Men’s magazine writers and cultural observers have been predicting the demise of the necktie for nearly a century now. Way back in 1921, the Associated Press reported: “Neckties Doomed.” Flip through archival issues of Esquire, and you’ll find at least one article in each decade of the 20th century prophesying the death of this sartorial accessory.
But these obituaries were premature; the necktie kept on beating the odds.
In fact, sales of ties increased in the late 2000s and early ‘10s. For a while there, the tie wasn’t just surviving — it was thriving.
Then, the pandemic happened. The world shut down. Men started working from home. Instead of putting on a dress shirt and tie, they could put on a t-shirt and hoodie. If they needed to appear presentable for a Zoom meeting, they’d throw on a dress shirt, with naked, unadorned collar, and call it good.
Most in-person events were canceled too. Goodbye to nice dinners. Goodbye to swanky weddings.
As the work-from-home, recreate-from-home era dawned, comfort and informality took the field, while formality and dressed-up style were temporarily sidelined.
I say “temporarily” because I think there was, at least at first, an unspoken assumption that once the gears of “normal” life fully started up again, the tie would make a comeback. After all, that’s just what you’re supposed to wear when you work at a respectable office or show up to a classy shindig.
But will the necktie really make a return? Or has the pandemic accelerated an already extant trend towards sartorial informality, making men increasingly intolerant of any get-ups that don’t allow for an elasticized waistband and putting the necktie, at long last, on its final silky legs?
I reached out to six menswear writers to get their takes. Here’s what they had to say as to what the future of the necktie holds.
Tanner Guzy is a men’s style coach and the author of The Appearance of Power: How Masculinity Is Expressed Through Aesthetics
“Five years ago I would’ve told you it would take a major cultural revolution to fully and effectively kill off the tie — the kind of revolution that really only comes with war or major regime changes. But now that we’ve been through COVID and seen most white-collar environments — the only ones that still really require a tie — move to remote work and a more casual aesthetic, I think we’re nearing the end of its ubiquity.
Which isn’t to say we won’t still see men wearing ties — there will be certain professions or scenarios in which it will still be both appropriate and expected — lawyers in a courtroom, politicians giving speeches, etc. But, just like we saw the tie and collared shirt stop being standard in the blue-collar world, I project we’re near the end of it being a normal part of white-collar environments as well.”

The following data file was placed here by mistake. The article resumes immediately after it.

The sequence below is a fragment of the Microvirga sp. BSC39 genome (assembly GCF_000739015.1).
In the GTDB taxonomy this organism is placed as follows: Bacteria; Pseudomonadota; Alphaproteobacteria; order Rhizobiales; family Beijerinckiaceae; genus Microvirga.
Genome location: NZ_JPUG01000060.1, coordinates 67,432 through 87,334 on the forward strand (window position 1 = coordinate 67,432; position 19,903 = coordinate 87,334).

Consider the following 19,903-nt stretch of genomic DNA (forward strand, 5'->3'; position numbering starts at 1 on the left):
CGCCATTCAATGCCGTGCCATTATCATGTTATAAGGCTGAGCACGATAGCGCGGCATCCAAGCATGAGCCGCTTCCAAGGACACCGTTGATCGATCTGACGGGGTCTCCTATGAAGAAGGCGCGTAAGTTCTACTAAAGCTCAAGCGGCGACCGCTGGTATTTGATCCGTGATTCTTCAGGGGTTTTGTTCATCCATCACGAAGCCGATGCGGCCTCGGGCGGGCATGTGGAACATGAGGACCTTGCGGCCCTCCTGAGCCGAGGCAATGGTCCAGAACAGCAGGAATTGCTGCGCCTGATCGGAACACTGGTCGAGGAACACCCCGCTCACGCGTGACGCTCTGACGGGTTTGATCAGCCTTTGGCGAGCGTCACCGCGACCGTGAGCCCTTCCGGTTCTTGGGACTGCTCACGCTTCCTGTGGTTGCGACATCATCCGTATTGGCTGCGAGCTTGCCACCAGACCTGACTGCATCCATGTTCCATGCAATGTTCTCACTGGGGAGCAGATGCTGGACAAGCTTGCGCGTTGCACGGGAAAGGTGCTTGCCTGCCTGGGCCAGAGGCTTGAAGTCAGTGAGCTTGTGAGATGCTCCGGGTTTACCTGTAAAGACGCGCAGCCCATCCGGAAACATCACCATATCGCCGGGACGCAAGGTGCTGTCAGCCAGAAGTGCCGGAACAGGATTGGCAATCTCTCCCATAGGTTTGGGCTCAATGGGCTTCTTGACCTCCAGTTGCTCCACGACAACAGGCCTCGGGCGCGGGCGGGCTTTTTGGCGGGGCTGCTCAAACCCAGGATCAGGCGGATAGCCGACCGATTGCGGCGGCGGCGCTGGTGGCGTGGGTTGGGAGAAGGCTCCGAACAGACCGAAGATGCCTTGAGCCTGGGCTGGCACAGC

David Coggins is the author of several books, including Men and Style, and regularly writes about culture and menswear in his newsletter The Contender
“For a relatively small piece of fabric, the tie receives a lot of attention. That’s because it’s the easiest barometer of formality. If an event requires a tie then that tells you something. As we know, there are fewer and fewer places that ask for a tie. I think that will mean that the people who wear them will wear them by choice, not by default. So a tie, and a suit for that matter, will not indicate a depressed middle manager, but a more dynamic sense of expression. At least that’s my hope anyway. I still hold out hope for a few bands of well-dressed iconoclasts.”
Russell Smithis a writer and the author of The Thinking Man’s Guide to Style
“For the first two weeks of August I watched coverage of the Olympics on the CBC, Canada’s national broadcaster. One of the two anchors was a well-dressed guy called Andrew Chang, who is also one of the anchors of the national nightly TV news. Throughout the coverage he wore an elegant, tailored three-piece suit, shiny shoes, and cufflinks.
And no tie.
This struck me as obviously incongruent: the suit — especially the suit with a waistcoat — called out for a tie. It looked as if he had simply rushed out before finishing dressing. I could see maybe a sports jacket with no tie, or a casual, less constructed suit, with maybe suede shoes, and no